Venezuelan soldiers, students face off at anti-Maduro rallies
Venezuelan troops blocked students during marches against President Nicolas Maduro on Thursday as pro-government supporters also rallied on the anniversary of 2014 protests that led to 43 deaths.
Caracas: Venezuelan troops blocked students during marches against President Nicolas Maduro on Thursday as pro-government supporters also rallied on the anniversary of 2014 protests that led to 43 deaths.
National Guard soldiers and police used teargas in the volatile western city of San Cristobal against student demonstrators who tossed rocks and Molotov cocktails.
Five security officials and three demonstrators were hurt in the standoff, and four students arrested, witnesses and authorities said.
In Caracas, troops cordoned off scores of students on an unauthorized march to a church where they planned a mass in honor of demonstrators who died. Instead, a priest came out and said brief prayers in the open-air.
Also in the capital, thousands of red-clad supporters of Maduro, the successor to late socialist leader Hugo Chavez who died of cancer in 2013, held a much larger rival rally.
Mindful of nearly four months of clashes last year, when thousands of protesters took to the streets demanding Maduro`s resignation and protesting over the OPEC nation`s faltering economy, some Caracas residents stayed at home to avoid trouble.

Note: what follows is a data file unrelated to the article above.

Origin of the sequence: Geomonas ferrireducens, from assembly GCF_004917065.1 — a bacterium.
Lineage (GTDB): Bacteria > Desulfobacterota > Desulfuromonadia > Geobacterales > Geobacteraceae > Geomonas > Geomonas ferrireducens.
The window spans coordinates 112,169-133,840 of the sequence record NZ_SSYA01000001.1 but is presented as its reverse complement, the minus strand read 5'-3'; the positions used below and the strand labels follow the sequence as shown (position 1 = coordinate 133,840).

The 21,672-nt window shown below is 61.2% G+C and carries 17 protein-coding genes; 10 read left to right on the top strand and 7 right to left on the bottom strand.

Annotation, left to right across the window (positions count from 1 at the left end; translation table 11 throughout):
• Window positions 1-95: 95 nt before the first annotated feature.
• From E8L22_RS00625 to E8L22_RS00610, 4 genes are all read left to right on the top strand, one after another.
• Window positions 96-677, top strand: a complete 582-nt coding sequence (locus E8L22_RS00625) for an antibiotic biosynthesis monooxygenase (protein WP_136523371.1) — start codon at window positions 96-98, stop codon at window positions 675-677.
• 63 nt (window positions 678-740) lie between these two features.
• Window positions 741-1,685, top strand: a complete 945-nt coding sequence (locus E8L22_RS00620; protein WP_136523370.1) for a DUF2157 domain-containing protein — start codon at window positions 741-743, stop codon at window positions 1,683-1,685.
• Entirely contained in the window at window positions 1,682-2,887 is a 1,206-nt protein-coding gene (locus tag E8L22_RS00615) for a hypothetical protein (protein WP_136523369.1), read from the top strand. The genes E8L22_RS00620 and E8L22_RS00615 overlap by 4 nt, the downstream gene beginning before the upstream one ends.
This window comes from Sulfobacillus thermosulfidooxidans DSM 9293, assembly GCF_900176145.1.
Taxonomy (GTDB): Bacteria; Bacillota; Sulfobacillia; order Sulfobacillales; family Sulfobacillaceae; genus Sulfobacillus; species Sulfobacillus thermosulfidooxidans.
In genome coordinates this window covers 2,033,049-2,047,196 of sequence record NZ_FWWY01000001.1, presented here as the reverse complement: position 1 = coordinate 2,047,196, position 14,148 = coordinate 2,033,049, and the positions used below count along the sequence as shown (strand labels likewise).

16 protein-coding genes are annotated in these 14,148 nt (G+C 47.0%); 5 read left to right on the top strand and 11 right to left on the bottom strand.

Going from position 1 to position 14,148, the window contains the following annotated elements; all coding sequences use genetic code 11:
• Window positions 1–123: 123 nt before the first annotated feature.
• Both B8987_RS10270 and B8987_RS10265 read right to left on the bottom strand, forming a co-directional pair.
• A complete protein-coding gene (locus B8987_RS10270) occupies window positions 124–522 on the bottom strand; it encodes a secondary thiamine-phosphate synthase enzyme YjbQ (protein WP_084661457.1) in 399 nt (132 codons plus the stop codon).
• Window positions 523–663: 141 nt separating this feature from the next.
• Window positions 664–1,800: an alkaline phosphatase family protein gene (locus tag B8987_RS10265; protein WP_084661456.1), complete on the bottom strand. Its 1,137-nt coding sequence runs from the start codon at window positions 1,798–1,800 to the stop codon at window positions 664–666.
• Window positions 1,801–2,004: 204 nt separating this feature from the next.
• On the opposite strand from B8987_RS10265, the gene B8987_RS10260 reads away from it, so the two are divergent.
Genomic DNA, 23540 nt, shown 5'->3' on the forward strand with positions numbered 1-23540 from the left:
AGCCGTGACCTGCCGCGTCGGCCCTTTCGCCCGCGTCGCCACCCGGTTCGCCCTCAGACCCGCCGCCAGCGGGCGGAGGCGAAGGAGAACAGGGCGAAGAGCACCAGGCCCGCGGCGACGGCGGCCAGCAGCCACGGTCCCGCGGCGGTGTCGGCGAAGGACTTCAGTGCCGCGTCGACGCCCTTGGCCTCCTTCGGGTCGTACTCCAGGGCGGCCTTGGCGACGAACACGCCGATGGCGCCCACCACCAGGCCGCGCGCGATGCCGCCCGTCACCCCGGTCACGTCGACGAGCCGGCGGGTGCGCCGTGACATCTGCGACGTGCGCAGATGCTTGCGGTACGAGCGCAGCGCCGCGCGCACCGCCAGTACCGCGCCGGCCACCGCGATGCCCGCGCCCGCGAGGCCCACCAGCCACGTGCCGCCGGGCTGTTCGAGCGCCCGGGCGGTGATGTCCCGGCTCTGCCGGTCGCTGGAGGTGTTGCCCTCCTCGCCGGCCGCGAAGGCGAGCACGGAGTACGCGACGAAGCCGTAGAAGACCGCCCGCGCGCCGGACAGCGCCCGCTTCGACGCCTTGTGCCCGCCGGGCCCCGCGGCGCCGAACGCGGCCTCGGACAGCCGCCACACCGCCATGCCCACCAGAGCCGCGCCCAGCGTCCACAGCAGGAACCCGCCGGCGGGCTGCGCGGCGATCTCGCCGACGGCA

"We are marching peacefully to honor those who fell," said Fabio Valentini, 21, a pro-opposition student from Andres Bello Catholic University who was on the streets last year when the first victims were shot dead.
"Venezuela, today, is in a far worse situation than last year. The economy is in crisis. Crime is worse. Our aim is not to topple the regime, but to demand rights and changes to failed policies."
Maduro says opposition radicals sought to carry out a coup in 2014, and still harbor the same ambition, including via an "economic war".
Venezuelans are suffering shortages, long shopping lines, high inflation, and a recession exacerbated by the plunge in crude revenues.
"Oil prices will rise again and we`ll be ok," said Javier Castillo, 20, a student at the Bolivarian University among thousands of singing, dancing and banner-waving Maduro supporters at the rally in Plaza Venezuela.
"We on the Left are people of peace, happiness and harmony. Those on the far Right are the ones seeking violence. Let those bitter mummy`s and daddy`s boys come here and see the joy."
Jailed protest leader Leopoldo Lopez, who spearheaded last year`s protests before being arrested, sent a message from jail.
"The fight continues," he said via a Twitter account run by his wife. "If you tire, you lose."
Both the government and opposition supporters blame each other for the 2014 deaths. Security officials, Maduro supporters and protesters were among the victims.